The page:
06/21/2011 01:02 pm ET | Updated Aug 21, 2011

Real You: My Daughter, Myself

Thirty years ago, this month, I graduated high school. Tomorrow, my only daughter will celebrate her high school commencement. It's a tough time for me, this letting go. Some days, I've been downright mopey. Other days, I smile and remember how far we've come together -- how many great memories we've shared. For her, it's a time of looking forward. Sure, there are tears but for the most part, it's joy and anticipation. And sometimes, when I'm lucky and she has a moment, we reflect.

Lady Diana Spencer married Prince Charles 30 years ago. I was glued to the television, a fairy tale in the making. This year, when Kate married Will, my daughter didn't really care. Sure, she knew about it and glanced at the photos, but it wasn't a meaningful moment in her life. I've been wondering why. I hope it isn't too many readings of The Paper Bag Princess, but it may be that. (If you haven't read the children's book, the gist is the girls saves herself from the dragon as the wimpy prince hides. Then she tells the prince she'd rather wear a paper bag than trade her freedom for a palace full of designer duds. Ok, I'm over-simplifying but you have the point.)

You see, as the daughter of a self-proclaimed women's rights advocate, she's been raised to make her own dreams come true. She has heard my life lesson stories: of liking boys because they liked me instead of liking somebody first; of being paid less than my equal-ranked male coworker; of being told by an editor that my personal finance piece would be about jewelry or fur, because that's what women know; of filing a class action law suit for gender discrimination and sexual harassment; and, of trying to take a stand and push forward, whenever possible.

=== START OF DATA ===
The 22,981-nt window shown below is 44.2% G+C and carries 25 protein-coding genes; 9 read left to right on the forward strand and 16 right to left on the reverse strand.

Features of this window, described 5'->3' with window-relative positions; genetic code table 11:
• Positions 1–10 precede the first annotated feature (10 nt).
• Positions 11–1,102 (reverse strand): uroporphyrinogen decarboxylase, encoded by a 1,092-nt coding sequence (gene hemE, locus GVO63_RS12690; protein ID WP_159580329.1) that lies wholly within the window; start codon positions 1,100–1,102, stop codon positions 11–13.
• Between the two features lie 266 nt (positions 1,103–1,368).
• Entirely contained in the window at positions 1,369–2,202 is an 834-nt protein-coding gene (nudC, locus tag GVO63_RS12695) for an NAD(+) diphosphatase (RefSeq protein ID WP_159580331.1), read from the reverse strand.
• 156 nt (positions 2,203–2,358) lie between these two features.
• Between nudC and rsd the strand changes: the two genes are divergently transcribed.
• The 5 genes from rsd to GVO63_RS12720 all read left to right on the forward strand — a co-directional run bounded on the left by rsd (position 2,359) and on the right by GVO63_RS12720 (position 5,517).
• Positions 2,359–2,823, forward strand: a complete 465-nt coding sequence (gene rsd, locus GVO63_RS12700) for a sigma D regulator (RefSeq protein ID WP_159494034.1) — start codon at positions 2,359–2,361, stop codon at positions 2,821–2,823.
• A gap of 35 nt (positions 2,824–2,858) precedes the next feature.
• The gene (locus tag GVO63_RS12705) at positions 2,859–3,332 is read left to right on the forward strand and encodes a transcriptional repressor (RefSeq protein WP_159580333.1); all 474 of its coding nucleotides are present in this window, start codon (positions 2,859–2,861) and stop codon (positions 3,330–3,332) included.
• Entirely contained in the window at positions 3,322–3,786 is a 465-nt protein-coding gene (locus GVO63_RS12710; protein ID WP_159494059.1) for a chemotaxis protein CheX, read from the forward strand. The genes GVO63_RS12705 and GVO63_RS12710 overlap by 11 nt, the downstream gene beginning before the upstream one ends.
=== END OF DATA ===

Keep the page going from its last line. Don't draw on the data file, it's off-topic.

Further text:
So, my daughter isn't a shrinking violet, but she isn't a thorny rose, either. She's taken the positive messages and leapt over so many hurdles, so gracefully, already. She knows intimately what it means to be a woman and a girl in what still, remains, unfortunately, a man's world. She has three brothers to keep her reminded of that fact. Most importantly, she is comfortable in her own skin. She might not know exactly what she'll do with the rest of her life -- she's an undecided college-bound kid -- but she knows the future is bright.

Watching Lady Di in 1981 we saw a less-than-fully formed woman swept into a system that she didn't fully understand, and couldn't master. In 2011, we watched a confident Kate Middleton sweep into a moment in history she helped to design. My daughter and I mirror these women in a basic way. (If you take away all the royalty, wealth, glamor and the fact we're American not British). My daughter is confident and composed. She amazes me every day with her strength and thoughtfulness.

I was, on the other hand, a more fragile, afraid version of my daughter at her age. I was excited for college, but I'd never been away from home. My inner perfectionist kept me from fully enjoying the moments ahead of me. I placed so much pressure on myself, at the end of high school and through some of college, that I forgot the joy part of undergraduate life.

My daughter will remember the joy. She will make her own path and won't expect equality: she'll be part of the third wave of women who demand it. She, and her fellow college freshmen, next year, will continue the trend of women dominating the ranks of college students nationwide. They will -- by their sheer numbers -- continue the women's equality movement. Individually, some of them will take over the cause, the helms of business, of countries; will continue to create businesses at twice the rate of men, or will continue to lead and nurture the communities they call home.

Above all, my daughter will be a reflection of me, as I am a reflection of my mother. Making choices against what I've told her, because she needs to be her own person, and embracing -- sometimes without even realizing it -- many of the values I hold dear. To me, she is the perfect complement, my special buddy and an amazing person. I could not be more proud of her -- even if she doesn't share my love of royal weddings. There has been so much positive change in the world for women over the past 30 years. And now, for my daughter, I know the best is yet to come.

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